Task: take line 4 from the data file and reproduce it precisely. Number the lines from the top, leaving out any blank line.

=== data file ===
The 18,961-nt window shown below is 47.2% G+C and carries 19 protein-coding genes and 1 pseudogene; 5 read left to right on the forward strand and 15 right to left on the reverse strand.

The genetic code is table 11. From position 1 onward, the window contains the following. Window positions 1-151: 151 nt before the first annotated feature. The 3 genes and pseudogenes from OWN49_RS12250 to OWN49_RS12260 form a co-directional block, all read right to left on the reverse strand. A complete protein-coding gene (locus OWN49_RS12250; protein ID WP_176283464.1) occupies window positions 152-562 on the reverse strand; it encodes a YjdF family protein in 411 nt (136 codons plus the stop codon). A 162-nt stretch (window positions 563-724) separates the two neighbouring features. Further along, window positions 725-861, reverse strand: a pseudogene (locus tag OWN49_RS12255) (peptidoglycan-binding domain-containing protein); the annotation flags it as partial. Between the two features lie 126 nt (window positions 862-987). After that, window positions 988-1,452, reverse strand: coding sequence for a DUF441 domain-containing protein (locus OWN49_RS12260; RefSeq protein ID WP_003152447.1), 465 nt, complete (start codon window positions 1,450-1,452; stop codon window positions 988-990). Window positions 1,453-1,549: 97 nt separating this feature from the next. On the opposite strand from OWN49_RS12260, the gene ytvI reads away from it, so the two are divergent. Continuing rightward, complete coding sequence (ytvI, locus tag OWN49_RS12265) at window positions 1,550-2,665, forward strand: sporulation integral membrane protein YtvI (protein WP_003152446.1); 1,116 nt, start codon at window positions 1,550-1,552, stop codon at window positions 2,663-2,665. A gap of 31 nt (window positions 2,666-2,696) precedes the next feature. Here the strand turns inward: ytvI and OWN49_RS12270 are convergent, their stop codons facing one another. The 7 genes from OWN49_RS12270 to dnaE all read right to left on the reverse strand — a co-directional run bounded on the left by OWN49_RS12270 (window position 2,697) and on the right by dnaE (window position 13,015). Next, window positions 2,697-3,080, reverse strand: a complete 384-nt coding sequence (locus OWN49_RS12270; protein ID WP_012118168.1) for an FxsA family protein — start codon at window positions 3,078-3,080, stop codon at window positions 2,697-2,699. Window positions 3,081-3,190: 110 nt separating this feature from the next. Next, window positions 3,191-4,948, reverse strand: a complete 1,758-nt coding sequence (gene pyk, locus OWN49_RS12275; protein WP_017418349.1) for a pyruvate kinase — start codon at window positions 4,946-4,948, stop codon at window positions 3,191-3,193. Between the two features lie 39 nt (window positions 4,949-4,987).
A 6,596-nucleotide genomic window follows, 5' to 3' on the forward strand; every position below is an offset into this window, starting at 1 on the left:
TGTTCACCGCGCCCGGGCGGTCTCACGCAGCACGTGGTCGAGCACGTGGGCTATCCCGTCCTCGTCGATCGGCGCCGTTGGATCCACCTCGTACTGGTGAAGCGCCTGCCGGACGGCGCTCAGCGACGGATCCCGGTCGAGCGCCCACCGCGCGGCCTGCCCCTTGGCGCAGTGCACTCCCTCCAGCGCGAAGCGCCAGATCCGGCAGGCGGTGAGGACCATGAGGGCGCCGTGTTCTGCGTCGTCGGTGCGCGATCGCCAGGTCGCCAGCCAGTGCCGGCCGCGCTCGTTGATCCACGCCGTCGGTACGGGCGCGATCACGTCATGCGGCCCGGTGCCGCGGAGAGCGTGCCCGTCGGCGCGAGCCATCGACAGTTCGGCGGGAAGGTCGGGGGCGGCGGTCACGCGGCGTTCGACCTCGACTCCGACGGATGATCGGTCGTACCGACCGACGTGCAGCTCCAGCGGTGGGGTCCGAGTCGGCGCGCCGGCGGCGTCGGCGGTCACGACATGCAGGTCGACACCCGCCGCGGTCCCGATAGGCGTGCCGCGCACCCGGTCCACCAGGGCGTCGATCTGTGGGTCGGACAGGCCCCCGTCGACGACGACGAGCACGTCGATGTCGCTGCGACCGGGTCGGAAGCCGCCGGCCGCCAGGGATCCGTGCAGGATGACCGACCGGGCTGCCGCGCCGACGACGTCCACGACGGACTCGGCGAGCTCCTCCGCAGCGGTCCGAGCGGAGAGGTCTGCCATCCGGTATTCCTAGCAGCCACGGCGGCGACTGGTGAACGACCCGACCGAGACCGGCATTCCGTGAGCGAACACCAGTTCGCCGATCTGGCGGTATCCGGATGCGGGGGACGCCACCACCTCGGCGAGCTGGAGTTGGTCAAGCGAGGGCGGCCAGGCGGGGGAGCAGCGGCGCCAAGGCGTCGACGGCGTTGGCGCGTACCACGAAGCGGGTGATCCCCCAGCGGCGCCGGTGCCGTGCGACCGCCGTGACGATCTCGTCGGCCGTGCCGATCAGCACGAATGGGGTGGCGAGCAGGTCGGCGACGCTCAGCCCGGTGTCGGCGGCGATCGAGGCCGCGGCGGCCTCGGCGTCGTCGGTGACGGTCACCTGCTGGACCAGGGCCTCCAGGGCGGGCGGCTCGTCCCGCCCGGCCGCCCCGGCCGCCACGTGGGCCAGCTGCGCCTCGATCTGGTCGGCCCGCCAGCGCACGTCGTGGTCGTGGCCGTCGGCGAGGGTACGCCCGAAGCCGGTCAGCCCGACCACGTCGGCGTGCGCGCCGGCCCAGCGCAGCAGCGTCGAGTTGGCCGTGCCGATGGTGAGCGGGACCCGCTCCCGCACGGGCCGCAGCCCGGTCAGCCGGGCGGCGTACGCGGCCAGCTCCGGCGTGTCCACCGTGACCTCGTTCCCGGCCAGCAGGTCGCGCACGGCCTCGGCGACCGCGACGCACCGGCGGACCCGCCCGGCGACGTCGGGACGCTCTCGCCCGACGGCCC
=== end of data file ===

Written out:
TGTTCACCGCGCCCGGGCGGTCTCACGCAGCACGTGGTCGAGCACGTGGGCTATCCCGTCCTCGTCGATCGGCGCCGTTGGATCCACCTCGTACTGGTGAAGCGCCTGCCGGACGGCGCTCAGCGACGGATCCCGGTCGAGCGCCCACCGCGCGGCCTGCCCCTTGGCGCAGTGCACTCCCTCCAGCGCGAAGCGCCAGATCCGGCAGGCGGTGAGGACCATGAGGGCGCCGTGTTCTGCGTCGTCGGTGCGCGATCGCCAGGTCGCCAGCCAGTGCCGGCCGCGCTCGTTGATCCACGCCGTCGGTACGGGCGCGATCACGTCATGCGGCCCGGTGCCGCGGAGAGCGTGCCCGTCGGCGCGAGCCATCGACAGTTCGGCGGGAAGGTCGGGGGCGGCGGTCACGCGGCGTTCGACCTCGACTCCGACGGATGATCGGTCGTACCGACCGACGTGCAGCTCCAGCGGTGGGGTCCGAGTCGGCGCGCCGGCGGCGTCGGCGGTCACGACATGCAGGTCGACACCCGCCGCGGTCCCGATAGGCGTGCCGCGCACCCGGTCCACCAGGGCGTCGATCTGTGGGTCGGACAGGCCCCCGTCGACGACGACGAGCACGTCGATGTCGCTGCGACCGGGTCGGAAGCCGCCGGCCGCCAGGGATCCGTGCAGGATGACCGACCGGGCTGCCGCGCCGACGACGTCCACGACGGACTCGGCGAGCTCCTCCGCAGCGGTCCGAGCGGAGAGGTCTGCCATCCGGTATTCCTAGCAGCCACGGCGGCGACTGGTGAACGACCCGACCGAGACCGGCATTCCGTGAGCGAACACCAGTTCGCCGATCTGGCGGTATCCGGATGCGGGGGACGCCACCACCTCGGCGAGCTGGAGTTGGTCAAGCGAGGGCGGCCAGGCGGGGGAGCAGCGGCGCCAAGGCGTCGACGGCGTTGGCGCGTACCACGAAGCGGGTGATCCCCCAGCGGCGCCGGTGCCGTGCGACCGCCGTGACGATCTCGTCGGCCGTGCCGATCAGCACGAATGGGGTGGCGAGCAGGTCGGCGACGCTCAGCCCGGTGTCGGCGGCGATCGAGGCCGCGGCGGCCTCGGCGTCGTCGGTGACGGTCACCTGCTGGACCAGGGCCTCCAGGGCGGGCGGCTCGTCCCGCCCGGCCGCCCCGGCCGCCACGTGGGCCAGCTGCGCCTCGATCTGGTCGGCCCGCCAGCGCACGTCGTGGTCGTGGCCGTCGGCGAGGGTACGCCCGAAGCCGGTCAGCCCGACCACGTCGGCGTGCGCGCCGGCCCAGCGCAGCAGCGTCGAGTTGGCCGTGCCGATGGTGAGCGGGACCCGCTCCCGCACGGGCCGCAGCCCGGTCAGCCGGGCGGCGTACGCGGCCAGCTCCGGCGTGTCCACCGTGACCTCGTTCCCGGCCAGCAGGTCGCGCACGGCCTCGGCGACCGCGACGCACCGGCGGACCCGCCCGGCGACGTCGGGACGCTCTCGCCCGACGGCCC